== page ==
Loving 5.14

Just a quick update to let people know that I am not, in fact, dead.

I really appreciate so many features in modern Perl.

use v5.14;
use Modern::Perl;

my @list = qw( 1 3 4 87 5 3 3 65 1 3 );
my %indices_for;

while ( my ( $i, $value ) = each @list ) {
    push $indices_for{$value} //= [] => $i;
}

What's better is that I appreciate what Jesse Vincent is trying to do with 5.16 (trim the core so that all non-essential stuff is a module). With that, we'll get .Net, the JVM and many other goodies we've wanted. Perl is slowly, slowly crawling into the modern era.

11 Comments

You haven’t forgotten about autovivification, right? :-)

Oh gosh, because you are using the new push SCALAR syntax, I see.

Ugh.

I’ll have to bring that up on p5p.

Quite likely I've missed the point but why is the code fragment shown superior to, say:

my %list = qw( 1 3 4 87 5 3 3 65 1 3 );
my %indices_for;

while ( my ( $i, $value ) = each %list ) {
    push @{$indices_for{$value}} , $i;
}

?

Just curious really.

It's simple, really - Ovid's example is taking explicit advantage of several new features in perl itself. These are activated by the use v5.14; at the top. The use Modern::Perl; line you can ignore - it's not a no-op but changes nothing for the purpose of the example.

The three cool features I see are:

  1. each can be called on an array, and in list context, returns the index of the current iteration along with the value at that index in the array.

  2. The defined-or-assignment operator: //= (which is based on the defined-or operator //) assigns the value on the right-hand-side to the variable on the left-hand-side only if the the value on the left-hand-side is undef.

  3. Auto-dereferencing array and hash functions. In perl 5.14 and up, you can now call 'push' and 'shift' et al. on a scalar that references an array... the same has been done for the functions to operate on hashes!

So, let's poke at the lines showing off #2 and #3, since those are the most fun and #1 seems pretty obvious to me...

Features #2 and #3 are demonstrated by the line,

push $indices_for{$value} //= [] => $i;

Prior to perl 5.10, you would probably have to write that like this:

my $indices = defined $indices_for{$value} ? $indices_for{$value} : [];
push @{$indices}, $i;

But let's add some modern Perl features...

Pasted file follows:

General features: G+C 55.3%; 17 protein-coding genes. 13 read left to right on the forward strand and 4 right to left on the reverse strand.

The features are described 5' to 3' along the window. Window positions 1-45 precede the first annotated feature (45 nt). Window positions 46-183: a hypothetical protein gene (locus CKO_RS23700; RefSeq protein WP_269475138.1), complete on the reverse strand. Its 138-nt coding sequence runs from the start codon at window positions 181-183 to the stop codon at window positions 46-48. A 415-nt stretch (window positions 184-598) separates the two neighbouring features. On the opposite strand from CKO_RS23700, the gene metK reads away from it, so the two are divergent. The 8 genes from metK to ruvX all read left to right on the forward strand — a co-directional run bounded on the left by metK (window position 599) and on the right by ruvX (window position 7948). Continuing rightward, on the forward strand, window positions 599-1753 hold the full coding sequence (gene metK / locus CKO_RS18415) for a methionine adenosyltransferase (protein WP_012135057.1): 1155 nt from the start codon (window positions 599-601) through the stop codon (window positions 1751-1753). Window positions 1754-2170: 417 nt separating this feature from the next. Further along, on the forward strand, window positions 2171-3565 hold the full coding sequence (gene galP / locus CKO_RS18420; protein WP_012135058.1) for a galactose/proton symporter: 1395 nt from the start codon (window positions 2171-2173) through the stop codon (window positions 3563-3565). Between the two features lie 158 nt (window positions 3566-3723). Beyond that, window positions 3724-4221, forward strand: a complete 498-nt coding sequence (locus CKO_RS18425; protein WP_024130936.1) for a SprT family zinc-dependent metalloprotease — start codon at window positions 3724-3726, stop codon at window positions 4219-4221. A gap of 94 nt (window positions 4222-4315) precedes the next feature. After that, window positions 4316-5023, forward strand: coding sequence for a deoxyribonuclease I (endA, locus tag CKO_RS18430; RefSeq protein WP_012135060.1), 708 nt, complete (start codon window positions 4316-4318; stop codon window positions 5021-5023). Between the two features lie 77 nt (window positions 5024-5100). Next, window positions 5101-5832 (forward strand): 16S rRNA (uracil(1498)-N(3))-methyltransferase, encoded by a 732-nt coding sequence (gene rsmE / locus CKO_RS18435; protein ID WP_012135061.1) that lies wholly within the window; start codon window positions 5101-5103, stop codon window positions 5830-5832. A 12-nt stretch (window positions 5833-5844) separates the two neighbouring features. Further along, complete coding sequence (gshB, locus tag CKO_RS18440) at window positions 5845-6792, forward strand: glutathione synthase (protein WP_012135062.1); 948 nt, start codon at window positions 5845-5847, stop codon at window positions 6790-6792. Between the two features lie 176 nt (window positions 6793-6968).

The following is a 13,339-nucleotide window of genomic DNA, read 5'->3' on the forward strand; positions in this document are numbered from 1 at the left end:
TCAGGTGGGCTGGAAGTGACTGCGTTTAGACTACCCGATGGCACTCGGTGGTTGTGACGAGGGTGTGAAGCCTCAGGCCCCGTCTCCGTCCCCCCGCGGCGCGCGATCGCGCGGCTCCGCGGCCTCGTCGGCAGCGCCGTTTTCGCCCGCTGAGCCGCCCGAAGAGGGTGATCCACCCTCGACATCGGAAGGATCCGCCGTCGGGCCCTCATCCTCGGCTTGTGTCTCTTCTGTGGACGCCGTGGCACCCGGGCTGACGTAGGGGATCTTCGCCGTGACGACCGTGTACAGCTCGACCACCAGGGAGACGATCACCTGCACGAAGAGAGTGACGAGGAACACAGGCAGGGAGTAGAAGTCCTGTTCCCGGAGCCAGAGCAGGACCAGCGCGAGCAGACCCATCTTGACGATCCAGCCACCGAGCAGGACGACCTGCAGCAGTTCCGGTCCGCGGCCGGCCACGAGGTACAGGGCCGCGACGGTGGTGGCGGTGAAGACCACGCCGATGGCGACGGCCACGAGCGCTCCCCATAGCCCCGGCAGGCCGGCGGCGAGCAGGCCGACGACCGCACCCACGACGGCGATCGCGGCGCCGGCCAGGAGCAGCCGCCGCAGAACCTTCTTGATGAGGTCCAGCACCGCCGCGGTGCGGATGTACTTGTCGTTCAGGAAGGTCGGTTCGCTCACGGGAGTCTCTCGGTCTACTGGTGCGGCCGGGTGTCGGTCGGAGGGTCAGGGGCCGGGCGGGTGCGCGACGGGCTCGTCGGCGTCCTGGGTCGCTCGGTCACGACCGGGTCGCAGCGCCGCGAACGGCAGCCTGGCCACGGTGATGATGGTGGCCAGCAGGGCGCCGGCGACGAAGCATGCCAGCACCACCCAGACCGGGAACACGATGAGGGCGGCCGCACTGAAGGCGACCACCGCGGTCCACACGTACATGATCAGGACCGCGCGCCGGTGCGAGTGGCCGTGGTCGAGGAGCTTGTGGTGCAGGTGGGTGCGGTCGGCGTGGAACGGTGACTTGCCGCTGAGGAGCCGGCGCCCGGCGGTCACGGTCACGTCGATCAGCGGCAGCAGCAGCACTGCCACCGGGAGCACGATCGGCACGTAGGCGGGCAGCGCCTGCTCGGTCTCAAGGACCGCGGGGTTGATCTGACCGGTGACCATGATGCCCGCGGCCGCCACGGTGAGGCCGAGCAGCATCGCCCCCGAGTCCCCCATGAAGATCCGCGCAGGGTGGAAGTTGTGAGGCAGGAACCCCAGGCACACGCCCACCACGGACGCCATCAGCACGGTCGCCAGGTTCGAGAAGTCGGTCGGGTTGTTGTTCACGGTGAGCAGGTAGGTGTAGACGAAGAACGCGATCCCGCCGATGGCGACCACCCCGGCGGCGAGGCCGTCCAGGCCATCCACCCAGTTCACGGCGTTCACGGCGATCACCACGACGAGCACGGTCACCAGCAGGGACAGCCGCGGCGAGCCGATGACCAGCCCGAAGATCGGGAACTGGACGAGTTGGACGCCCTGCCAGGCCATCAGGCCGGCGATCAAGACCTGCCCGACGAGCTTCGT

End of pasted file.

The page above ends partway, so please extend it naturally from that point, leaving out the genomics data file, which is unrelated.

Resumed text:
With auto-deref you can do this:

my $indices = defined $indices_for{$value} ? $indices_for{$value} : [];
push $indices, $i;

Add defined-or and you can have this:

$indices_for{$value} //= [];      
push $indices_for{$value}, $i;

Take into account that like ||, // is a very high precedence operator, and that => (equivalent to ,) is pretty much the lowest-precedence operator, and that assignment is in the middle, and that an assignment expression returns the value being assigned, and I'm not sure what push's precedence is but it appears to be lower than = you get...

push $indices_for{$value} //= [] => $i;

\o/

Ah. I didn’t see it. Looks like I had more luck, but same thing.

Hercynium: Ahh. Thanks - didn't realise 5.14 each can return index in list context. Don't have 5.14 to hand at the moment.

The other bits I did know about. I love defined-or!

I suppose in "retro-perl" you could achieve the same thing with:

( defined $list[$_] && (push @{$indices_for{$list[$_]}} , $_) )
    foreach (0 .. @list);

More-or-less identical character-count - is this better, or worse? I guess I'm intrigued by why certain syntactic forms are considered superior to others.

I always thought what was preventing Perl on the jvm was the whole "only Perl can parse Perl" thing. How does trimming out modules solve that?

Thanks Ovid. That is very exciting to look forward to. Also, this presentation by Jesse at OSCON gives a good overview of this subject. He describes strategies for making Perl smaller, as you stated. He even makes a nod to the "only perl can parse perl issue".

http://www.slideshare.net/obrajesse/oscon-2011-perl-516-and-beyond

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About Ovid

user-pic Have Perl; Will Travel. Freelance Perl/Testing/Agile consultant. Photo by http://www.circle23.com/. Warning: that site is not safe for work. The photographer is a good friend of mine, though, and it's appropriate to credit his work.